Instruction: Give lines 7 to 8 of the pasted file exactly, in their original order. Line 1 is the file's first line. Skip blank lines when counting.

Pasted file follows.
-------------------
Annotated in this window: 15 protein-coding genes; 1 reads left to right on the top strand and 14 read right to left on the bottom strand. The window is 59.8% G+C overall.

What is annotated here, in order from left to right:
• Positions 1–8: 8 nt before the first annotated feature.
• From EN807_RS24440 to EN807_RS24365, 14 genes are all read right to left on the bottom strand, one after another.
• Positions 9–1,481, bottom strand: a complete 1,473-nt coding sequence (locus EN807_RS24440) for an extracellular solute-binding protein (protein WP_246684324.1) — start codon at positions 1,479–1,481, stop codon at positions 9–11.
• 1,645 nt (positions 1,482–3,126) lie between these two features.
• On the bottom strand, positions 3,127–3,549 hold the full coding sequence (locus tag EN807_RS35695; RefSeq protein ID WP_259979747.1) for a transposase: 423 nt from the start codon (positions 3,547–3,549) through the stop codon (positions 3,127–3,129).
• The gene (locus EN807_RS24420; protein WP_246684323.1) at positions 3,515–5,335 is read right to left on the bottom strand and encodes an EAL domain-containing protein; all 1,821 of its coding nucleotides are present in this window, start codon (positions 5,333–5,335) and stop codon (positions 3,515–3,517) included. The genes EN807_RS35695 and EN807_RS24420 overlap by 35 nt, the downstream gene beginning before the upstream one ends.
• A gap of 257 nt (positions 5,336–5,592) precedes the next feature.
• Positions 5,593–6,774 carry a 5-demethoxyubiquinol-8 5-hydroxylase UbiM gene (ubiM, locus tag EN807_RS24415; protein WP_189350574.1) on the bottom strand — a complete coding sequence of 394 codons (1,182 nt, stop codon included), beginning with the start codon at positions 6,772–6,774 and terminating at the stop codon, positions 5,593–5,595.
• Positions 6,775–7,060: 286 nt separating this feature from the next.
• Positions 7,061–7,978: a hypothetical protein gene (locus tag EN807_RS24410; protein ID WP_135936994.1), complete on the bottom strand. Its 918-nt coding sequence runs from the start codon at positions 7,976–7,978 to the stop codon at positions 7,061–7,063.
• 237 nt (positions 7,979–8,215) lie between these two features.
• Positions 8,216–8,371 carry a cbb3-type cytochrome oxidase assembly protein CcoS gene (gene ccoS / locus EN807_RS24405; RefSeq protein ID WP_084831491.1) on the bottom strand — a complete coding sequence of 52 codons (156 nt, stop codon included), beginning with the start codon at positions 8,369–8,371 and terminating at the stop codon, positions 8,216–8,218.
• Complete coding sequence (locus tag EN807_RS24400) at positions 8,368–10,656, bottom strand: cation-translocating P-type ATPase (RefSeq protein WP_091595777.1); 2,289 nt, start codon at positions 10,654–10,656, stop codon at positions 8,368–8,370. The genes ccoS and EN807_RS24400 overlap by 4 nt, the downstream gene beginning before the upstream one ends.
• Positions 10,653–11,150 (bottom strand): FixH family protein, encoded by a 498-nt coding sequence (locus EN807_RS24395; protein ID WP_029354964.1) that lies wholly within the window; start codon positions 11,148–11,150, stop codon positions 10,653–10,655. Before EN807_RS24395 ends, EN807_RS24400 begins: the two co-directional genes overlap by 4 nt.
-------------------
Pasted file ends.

• On the bottom strand, positions 3,127–3,549 hold the full coding sequence (locus tag EN807_RS35695; RefSeq protein ID WP_259979747.1) for a transposase: 423 nt from the start codon (positions 3,547–3,549) through the stop codon (positions 3,127–3,129).
• The gene (locus EN807_RS24420; protein WP_246684323.1) at positions 3,515–5,335 is read right to left on the bottom strand and encodes an EAL domain-containing protein; all 1,821 of its coding nucleotides are present in this window, start codon (positions 5,333–5,335) and stop codon (positions 3,515–3,517) included. The genes EN807_RS35695 and EN807_RS24420 overlap by 35 nt, the downstream gene beginning before the upstream one ends.